That made it sound like I didn't enjoy the second half of this episode, but I did. I absolutely loved it, and could not stop laughing. Much of that was because of Simon Callow's once again terrific performance as the Duke, who was written out of this series in a most unexpected way.

Ah, the poor Duke. He was suffering so. He only had the services of a cook three days a week, and those pesky redcoats insisted on keeping his mansion surrounded. At first pretending that he wanted Claire's "dashing husband" to rescue him too, the Duke finally revealed his true colors, which were nearly as black as Jack Randall's. He and the Comte were both behind the attack in Paris; while the Comte had Claire's murder in mind, the Duke had downgraded it to rape, and had the gall to demand credit for his benevolence. And of course, the Duke was planning to turn "Red Jamie" over to the British in order to make it appear that he was still loyal to the Crown.

A brief aside, because I so enjoyed the bit about Claire almost literally stumbling over Hugh Munro and later writing a note for Jamie in very bad Gaelic ("She's even misspelled 'help'," said Murtagh). Later, the Duke's messenger rode up and down a very dark road at night looking for "a beggar named Munro." Flat on his back, he said, "Customarily, I'd be given a tip on delivery." Laugh out loud.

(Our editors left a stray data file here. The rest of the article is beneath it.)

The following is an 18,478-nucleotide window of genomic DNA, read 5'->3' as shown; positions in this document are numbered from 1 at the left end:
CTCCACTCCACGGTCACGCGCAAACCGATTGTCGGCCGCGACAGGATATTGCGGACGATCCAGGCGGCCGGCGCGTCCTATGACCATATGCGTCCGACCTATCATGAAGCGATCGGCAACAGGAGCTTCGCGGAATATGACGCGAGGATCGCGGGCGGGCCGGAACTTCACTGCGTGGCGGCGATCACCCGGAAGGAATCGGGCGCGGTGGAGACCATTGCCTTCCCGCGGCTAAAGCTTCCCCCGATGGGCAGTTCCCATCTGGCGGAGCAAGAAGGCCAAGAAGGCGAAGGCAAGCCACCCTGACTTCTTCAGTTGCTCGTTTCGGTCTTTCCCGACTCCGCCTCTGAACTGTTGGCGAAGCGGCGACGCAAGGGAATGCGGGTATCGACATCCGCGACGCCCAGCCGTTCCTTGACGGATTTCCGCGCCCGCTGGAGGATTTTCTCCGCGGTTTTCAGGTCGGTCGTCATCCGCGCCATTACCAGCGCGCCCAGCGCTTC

Even better, the climax of this episode was practically French farce, albeit deadly rather than bawdy. As the now wigless but still villainous Duke, in the kitchen for a midnight snack, kept trying to worm the details of the Comte's demise out of Claire, one character after another kept barging in through a variety of doors: Mary, Danton, Jamie, Murtagh. Mary recognized Danton and in a surprisingly violent turn, picked up a kitchen knife and stabbed him to death. Finally able to avenge the attack on Mary that had occurred under his protection, Murtagh beheaded the Duke very messily with an axe. (It's sort of amazing that Jamie and Claire didn't kill anyone this time.)

And then Murtagh knelt before Mary and presented her with the Duke's head. "I lay your vengeance at your feet." Mary took the situation calmly. (I'm tempted to say that she kept her head.) She simply said, "I think we'd better go." Understatement seems to be a talent of hers.